There are 277 athletes representing the great white north at this year’s summer Olympics, participating in 26 different sports. Which ones should you have your eyes on?
Since the year 1900, Canada has participated in every summer Olympic Games except one. Needless to say, there have been good games and bad ones – 44 medals is the record high (1984, LA) and 1 is the record low (1960, Rome) – but only one thing is for sure: every team is different. So what does the London 2012 Canadian national team have in store?
For starters, how about the total number of competitors? 277 athletes will compete in 26 separate events, from Archery to Wrestling. This year’s contingent is 55 athletes short of the 2008 representation at Beijing, where Canada sent 332 athletes. The Canadian contingent is the seventh largest team at the London games.
What about medal expectations? For the 2008 games, the Canadian Olympic Committee (COC) set a goal of finishing in the top 16 medal total for all nations. They achieved that feat, finishing 14th in Beijing. This year, the COC has set their sights even higher, expecting a 12th place finish or better among all nations in total medals.
Ok – so if you really want to watch Canada snag the gold, which events should you be calling in sick to work and tuning in for? Surely, the Triathlon is one of them. The long, gruelling swim-cycle-run has been owned the past few games by Canadian flagbearer Simon Whitfield, who is expecting no less than a personal best at this year’s competition.
Statistically, if you want to see a Canadian win the gold, you should be watching swimming. With 54 athletes competing in 42 different events, your best statistical shot of seeing a Canadian take home the gold will be there. You may even get to see a fellow Vancouverite (or even UBC Thunderbird!) win it all!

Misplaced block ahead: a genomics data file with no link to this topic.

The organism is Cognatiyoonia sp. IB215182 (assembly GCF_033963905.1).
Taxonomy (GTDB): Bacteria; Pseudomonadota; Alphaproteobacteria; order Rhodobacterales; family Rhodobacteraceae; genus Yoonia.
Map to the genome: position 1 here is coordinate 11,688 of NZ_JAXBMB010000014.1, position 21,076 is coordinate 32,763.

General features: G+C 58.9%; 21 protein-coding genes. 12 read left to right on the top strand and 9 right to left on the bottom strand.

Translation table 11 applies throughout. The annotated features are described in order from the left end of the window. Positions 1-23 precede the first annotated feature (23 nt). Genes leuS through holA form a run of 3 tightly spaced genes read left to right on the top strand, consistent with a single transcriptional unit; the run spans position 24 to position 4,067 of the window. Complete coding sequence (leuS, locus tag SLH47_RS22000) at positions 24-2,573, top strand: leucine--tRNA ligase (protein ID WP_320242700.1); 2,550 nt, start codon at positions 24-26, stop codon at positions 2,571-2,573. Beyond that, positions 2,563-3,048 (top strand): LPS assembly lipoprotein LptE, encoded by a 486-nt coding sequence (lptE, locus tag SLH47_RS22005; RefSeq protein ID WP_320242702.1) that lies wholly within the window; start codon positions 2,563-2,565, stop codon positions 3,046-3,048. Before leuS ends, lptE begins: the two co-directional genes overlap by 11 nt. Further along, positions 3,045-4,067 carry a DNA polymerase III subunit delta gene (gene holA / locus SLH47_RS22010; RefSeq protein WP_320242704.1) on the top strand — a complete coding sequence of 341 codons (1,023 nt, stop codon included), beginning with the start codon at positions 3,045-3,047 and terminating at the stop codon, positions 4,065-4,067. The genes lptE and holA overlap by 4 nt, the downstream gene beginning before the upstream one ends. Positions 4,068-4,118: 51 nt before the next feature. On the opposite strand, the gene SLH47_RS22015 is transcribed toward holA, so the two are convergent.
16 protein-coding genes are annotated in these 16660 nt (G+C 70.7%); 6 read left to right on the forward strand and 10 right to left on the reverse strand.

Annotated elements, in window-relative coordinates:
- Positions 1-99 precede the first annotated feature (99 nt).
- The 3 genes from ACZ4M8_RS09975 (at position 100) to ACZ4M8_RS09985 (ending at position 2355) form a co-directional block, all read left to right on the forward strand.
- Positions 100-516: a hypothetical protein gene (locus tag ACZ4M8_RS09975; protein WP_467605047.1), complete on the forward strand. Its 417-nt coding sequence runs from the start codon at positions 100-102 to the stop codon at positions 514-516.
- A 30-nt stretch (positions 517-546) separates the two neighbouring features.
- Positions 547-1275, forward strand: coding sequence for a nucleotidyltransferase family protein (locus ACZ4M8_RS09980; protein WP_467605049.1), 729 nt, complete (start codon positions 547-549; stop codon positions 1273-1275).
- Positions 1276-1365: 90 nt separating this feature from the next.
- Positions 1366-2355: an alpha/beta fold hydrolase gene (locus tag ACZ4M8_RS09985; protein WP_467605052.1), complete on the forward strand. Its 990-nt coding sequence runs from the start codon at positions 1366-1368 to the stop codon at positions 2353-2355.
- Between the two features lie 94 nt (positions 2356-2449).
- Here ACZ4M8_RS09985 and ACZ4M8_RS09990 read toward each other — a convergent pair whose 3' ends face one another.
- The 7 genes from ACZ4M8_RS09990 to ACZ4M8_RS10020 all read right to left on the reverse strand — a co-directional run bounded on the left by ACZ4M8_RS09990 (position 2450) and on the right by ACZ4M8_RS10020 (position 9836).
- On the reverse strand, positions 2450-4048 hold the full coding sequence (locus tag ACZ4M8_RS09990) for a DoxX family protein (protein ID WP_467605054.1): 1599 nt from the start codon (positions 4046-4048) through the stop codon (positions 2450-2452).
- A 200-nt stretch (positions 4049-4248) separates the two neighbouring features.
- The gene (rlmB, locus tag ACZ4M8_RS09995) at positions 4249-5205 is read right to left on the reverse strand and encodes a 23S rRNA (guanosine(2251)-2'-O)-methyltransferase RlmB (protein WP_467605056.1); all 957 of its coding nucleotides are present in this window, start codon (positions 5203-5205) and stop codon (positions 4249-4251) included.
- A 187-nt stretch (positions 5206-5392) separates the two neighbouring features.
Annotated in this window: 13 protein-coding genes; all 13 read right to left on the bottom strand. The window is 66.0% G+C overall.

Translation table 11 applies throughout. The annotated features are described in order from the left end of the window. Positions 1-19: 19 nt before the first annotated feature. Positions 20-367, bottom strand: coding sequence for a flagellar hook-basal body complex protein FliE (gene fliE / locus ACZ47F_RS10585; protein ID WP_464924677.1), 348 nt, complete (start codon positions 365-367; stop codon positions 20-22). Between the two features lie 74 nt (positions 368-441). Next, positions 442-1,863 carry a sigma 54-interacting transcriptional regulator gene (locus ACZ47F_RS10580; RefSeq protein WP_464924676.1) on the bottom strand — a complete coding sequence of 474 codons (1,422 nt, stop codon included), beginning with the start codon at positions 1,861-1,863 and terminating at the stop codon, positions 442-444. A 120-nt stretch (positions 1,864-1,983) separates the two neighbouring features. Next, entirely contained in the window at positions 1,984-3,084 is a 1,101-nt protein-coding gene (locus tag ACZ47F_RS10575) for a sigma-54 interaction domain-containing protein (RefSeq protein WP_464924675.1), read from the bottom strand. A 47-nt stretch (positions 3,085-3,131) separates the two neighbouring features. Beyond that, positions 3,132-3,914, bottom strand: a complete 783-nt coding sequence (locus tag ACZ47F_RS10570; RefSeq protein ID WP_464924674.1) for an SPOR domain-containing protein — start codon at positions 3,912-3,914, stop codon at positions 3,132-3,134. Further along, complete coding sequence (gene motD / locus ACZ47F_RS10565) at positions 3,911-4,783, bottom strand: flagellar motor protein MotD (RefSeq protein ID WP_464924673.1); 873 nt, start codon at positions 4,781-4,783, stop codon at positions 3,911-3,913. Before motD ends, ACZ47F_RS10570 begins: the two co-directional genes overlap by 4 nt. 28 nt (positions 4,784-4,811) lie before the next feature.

It is always difficult to predict Olympic results by reading pure hype alone, but if you could you would be paying attention to the 3m platform Diving event and the K-1 1000m Kayak. Why? Canadian perennial superstars Alexandre Despatie (two silvers, 2004 and 2008) and Adam Van Koeverden (one gold, one silver, one bronze, 2004 and 2008) look to repeat their overall successes in London and retain dominance on the world stage.
With eight days remaining until the opening ceremonies, Canada is poised to once again show the world the strength and determination of our athletes. Only time will tell if the predictions and hype will spell success for our fellow northerners – surely, the waiting will be the hardest part.
Image courtesy of the Canadian Olympic Committee (COC)